Alarmingly, the entry for “Image” in The New Princeton Encyclopedia of Poetry and Poetics begins: “‘Image’ and ‘imagery’ are among the most widely used and poorly understood terms in poetic theory, occurring in so many different contexts that it may well be impossible to provide any rational, systematic account of their usage.” But we’re going to try anyway, by exploring how the ingredients of concrete nouns, sensual specifics, evocation/imitation, figure + subjective feeling somehow add up to—what shall we call it?—an “expressive amplification” that can utterly transform a poem. Is it magic, even after we identify what went into it? Maybe—but we’re magicians in training. Bring your wands and familiars—we’ll include a short generative session.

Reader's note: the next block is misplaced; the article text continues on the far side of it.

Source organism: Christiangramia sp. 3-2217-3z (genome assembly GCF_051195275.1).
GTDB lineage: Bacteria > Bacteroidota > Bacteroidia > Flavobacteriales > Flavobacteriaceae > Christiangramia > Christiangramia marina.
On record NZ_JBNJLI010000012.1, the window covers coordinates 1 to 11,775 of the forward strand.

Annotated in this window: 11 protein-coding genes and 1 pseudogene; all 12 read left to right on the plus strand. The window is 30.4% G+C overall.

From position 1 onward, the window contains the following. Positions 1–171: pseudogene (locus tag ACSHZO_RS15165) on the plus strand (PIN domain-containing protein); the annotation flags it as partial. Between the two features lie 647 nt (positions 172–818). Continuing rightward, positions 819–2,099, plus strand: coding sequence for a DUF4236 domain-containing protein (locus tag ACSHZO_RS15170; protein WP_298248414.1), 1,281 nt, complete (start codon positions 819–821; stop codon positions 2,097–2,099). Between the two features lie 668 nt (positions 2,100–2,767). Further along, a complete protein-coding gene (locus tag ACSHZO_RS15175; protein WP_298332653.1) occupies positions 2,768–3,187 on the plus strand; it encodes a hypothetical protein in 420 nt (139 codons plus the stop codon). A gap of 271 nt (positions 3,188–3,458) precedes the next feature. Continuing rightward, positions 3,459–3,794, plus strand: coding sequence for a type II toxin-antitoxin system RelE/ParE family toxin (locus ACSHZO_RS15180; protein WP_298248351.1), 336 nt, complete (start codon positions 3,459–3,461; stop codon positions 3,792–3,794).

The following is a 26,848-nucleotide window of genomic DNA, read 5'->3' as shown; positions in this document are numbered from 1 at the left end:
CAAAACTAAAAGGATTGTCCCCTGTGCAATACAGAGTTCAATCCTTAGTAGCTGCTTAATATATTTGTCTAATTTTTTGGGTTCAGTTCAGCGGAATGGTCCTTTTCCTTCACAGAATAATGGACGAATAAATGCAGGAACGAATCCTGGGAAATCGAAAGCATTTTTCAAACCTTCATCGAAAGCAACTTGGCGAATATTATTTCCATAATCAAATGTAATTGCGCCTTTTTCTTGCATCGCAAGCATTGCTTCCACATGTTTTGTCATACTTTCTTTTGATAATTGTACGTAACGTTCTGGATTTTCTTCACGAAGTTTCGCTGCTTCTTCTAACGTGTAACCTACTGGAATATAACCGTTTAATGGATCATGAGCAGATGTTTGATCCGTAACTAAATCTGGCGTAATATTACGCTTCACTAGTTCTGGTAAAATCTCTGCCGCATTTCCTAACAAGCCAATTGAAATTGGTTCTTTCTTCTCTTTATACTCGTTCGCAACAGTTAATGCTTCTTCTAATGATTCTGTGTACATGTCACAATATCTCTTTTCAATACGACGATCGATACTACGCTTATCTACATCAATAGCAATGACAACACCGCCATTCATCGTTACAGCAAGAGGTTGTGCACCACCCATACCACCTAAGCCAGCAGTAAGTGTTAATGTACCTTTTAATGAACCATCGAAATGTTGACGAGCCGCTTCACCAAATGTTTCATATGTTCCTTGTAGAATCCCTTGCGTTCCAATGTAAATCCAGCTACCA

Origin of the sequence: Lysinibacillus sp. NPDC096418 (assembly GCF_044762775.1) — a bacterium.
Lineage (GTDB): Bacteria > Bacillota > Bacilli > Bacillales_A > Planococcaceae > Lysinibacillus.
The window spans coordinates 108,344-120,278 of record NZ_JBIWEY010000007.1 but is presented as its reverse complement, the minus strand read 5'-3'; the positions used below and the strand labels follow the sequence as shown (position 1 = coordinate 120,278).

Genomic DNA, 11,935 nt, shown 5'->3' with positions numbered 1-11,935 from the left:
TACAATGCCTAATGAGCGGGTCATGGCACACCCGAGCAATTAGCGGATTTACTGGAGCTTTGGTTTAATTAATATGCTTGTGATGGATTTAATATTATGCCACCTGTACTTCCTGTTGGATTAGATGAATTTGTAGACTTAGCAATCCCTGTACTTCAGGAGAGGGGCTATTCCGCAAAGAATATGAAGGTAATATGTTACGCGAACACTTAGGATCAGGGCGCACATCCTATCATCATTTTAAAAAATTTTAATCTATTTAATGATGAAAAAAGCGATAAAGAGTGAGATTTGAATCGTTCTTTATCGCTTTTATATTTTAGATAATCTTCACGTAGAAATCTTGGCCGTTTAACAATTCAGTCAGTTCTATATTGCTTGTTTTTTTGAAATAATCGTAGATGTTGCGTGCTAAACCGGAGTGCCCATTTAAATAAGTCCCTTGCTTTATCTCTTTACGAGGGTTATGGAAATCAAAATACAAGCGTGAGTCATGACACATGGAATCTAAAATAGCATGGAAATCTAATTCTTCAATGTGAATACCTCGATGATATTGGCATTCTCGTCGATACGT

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Patrick Donnelly is the author of four books of poetry, most recently Little-Known Operas (Four Way Books, 2019). About Donnelly, Gregory Orr wrote “everything he writes is suffused with tenderness and intelligence, lucidity and courage.” Donnelly is director of the Poetry Seminar at The Frost Place, Robert Frost’s old homestead in Franconia, NH, now a center for poetry and the arts. Former poet laureate of Northampton, Massachusetts, his poems have appeared in American Poetry Review, Hayden’s Ferry Review, The Massachusetts Review, Ploughshares, Slate, The Virginia Quarterly Review, The Yale Review, and many other journals. Donnelly’s translations with Stephen D. Miller of classical Japanese poetry were awarded the 2015-2016 Japan-U.S. Friendship Commission Prize for the Translation of Japanese Literature. Donnelly’s other awards include a U.S./Japan Creative Artists Program Award, an Artist Fellowship from the Massachusetts Cultural Council, the Margaret Bridgman Fellowship in Poetry from the Bread Loaf Writers’ Conference, and an Amy Clampitt Residency Award.